US authorities have opened an investigation into whether JP Morgan Chase & Co hired the children of powerful Chinese officials to help it win business in China, according to the New York Times.
Investment banks have a long history of employing the children of China's politically connected. While close ties to top government officials is a boon to any banking franchise across the world, it is especially beneficial in China, where relationships and personal connections play a critical role in business decisions.
The approval process for a stock offering in China, for example, is one area that has come under criticism inside and outside the country for being opaque and prone to cronyism.
A report posted in the Times' online Saturday edition cited a confidential US government document as its source for the story on the China hiring probe. The Times said the inquiry is a civil investigation by the securities and exchange commission's anti-bribery unit.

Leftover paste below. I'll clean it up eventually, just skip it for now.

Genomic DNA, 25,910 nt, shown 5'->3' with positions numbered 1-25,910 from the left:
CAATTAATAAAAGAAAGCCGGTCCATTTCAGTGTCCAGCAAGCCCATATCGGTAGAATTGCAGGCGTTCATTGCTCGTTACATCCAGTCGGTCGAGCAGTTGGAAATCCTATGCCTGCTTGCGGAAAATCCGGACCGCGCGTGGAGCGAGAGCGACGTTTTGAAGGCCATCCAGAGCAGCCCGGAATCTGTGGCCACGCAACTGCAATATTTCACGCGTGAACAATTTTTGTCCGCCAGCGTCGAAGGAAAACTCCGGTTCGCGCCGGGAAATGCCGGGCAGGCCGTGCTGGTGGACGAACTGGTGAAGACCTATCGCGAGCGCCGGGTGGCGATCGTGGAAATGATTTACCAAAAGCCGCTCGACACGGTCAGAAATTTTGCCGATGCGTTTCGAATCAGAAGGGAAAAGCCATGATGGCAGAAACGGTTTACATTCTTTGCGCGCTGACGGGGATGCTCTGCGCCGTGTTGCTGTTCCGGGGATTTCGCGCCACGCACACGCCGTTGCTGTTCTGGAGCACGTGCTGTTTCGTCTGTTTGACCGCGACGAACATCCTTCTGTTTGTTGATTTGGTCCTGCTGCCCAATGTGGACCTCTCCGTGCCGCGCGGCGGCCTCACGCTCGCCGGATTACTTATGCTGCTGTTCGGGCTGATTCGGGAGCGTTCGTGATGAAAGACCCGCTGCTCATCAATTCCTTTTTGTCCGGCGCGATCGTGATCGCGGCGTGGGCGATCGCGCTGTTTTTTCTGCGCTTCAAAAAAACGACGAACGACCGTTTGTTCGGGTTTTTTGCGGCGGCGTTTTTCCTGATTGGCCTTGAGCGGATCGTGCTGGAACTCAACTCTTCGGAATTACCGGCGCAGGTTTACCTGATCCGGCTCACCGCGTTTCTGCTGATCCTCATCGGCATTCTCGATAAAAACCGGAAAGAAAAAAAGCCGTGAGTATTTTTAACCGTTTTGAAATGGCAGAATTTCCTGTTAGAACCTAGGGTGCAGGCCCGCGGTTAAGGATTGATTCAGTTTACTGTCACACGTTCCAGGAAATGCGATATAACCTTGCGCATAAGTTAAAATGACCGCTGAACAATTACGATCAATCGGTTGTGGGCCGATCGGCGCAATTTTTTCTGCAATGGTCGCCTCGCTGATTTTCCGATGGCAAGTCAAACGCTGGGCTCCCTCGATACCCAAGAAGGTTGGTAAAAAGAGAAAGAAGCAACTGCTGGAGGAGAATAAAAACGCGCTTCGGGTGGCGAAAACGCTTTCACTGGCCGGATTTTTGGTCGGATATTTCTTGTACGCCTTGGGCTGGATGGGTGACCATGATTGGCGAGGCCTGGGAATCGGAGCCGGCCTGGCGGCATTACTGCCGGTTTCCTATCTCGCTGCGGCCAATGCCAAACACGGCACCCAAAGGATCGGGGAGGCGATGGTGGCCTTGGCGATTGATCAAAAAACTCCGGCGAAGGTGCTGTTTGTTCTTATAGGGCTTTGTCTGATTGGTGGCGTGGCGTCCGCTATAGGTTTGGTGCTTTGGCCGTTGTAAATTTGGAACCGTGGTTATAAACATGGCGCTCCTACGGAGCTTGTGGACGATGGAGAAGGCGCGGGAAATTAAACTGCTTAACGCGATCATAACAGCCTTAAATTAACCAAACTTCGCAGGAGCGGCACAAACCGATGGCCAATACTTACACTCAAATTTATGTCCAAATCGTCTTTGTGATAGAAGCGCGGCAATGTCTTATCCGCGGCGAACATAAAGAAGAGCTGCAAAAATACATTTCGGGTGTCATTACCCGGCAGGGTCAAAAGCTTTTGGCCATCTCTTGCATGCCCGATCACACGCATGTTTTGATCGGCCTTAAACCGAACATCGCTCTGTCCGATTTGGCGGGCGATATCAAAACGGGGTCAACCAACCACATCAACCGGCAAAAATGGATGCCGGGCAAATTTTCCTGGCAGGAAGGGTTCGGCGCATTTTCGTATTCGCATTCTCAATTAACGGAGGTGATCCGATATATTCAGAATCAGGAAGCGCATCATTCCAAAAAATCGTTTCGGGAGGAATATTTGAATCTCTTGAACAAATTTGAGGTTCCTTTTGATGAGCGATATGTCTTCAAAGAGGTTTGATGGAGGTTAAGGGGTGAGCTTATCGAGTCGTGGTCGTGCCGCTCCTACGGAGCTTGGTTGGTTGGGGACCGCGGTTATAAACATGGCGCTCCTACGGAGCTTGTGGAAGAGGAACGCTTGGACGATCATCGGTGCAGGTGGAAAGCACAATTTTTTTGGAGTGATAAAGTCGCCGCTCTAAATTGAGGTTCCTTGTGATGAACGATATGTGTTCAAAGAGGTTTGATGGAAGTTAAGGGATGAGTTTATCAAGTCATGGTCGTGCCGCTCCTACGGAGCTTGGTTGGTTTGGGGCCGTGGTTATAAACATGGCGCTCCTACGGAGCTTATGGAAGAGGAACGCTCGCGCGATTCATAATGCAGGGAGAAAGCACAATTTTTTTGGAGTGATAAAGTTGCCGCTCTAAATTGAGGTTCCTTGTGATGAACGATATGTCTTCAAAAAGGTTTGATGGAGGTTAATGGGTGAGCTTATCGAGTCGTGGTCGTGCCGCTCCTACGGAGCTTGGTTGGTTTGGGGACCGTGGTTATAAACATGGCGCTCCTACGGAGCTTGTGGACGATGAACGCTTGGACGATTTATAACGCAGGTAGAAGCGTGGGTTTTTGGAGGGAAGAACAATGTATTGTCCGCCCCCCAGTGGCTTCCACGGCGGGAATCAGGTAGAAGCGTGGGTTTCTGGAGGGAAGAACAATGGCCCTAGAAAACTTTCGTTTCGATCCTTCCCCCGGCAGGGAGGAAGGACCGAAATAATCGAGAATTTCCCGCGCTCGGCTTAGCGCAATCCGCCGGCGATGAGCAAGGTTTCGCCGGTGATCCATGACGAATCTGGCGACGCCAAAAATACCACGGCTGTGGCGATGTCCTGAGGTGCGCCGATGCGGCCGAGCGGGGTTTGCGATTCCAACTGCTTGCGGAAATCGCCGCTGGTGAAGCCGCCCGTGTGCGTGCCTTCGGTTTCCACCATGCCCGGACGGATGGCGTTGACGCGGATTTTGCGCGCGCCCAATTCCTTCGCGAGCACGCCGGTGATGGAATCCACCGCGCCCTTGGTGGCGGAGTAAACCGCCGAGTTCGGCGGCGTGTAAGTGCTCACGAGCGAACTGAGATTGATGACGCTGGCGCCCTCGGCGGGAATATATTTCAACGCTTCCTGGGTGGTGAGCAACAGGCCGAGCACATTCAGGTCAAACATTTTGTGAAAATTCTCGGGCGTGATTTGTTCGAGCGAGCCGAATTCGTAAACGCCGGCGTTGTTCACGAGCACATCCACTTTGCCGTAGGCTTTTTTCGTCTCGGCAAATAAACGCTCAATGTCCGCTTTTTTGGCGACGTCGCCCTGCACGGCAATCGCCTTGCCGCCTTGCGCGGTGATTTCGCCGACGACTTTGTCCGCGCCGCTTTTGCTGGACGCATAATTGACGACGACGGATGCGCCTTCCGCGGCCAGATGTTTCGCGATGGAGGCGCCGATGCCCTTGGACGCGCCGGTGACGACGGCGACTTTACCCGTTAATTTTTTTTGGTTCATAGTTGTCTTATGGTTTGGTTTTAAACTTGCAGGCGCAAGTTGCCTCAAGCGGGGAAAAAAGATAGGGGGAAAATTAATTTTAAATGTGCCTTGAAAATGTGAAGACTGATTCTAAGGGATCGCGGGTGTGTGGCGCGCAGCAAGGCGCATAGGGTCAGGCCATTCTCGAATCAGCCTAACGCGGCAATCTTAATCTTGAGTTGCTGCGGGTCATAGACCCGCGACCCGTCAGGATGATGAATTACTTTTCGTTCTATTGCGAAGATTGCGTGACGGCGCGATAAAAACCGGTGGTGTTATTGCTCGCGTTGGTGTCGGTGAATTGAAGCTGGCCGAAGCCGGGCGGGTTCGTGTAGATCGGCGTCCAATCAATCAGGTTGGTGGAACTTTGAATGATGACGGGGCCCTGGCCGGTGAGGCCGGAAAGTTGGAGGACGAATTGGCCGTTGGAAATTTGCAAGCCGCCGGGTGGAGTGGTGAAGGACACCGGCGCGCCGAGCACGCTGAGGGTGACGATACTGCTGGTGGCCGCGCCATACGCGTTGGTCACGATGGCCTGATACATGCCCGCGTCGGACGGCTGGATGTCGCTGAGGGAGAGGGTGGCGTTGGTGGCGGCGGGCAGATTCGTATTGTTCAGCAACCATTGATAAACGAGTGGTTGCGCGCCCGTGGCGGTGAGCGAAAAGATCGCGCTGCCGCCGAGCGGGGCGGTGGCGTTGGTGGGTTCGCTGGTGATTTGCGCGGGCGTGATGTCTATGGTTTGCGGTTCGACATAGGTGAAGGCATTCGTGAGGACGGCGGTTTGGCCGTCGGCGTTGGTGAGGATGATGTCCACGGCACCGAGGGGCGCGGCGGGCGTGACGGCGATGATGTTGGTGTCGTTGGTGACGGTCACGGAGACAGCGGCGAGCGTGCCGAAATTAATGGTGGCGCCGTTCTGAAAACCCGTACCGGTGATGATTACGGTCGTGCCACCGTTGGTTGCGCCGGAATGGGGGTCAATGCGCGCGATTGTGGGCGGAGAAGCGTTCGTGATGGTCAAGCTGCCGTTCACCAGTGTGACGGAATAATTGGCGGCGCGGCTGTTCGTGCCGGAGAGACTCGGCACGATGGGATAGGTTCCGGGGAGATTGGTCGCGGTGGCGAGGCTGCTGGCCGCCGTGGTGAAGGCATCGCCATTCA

A spokesmen for the SEC could not be reached immediately for comment.
JP Morgan made reference in its 10-Q quarterly filing this month to the inquiry by the SEC. "We publicly disclosed this matter in our 10-Q filing last week and are fully co-operating with regulators," Marie Cheung, a Hong Kong-based spokeswoman for the bank, said yesterday.
The newspaper report stressed that the government document did not definitively link JP Morgan's hiring practices to its ability to win business.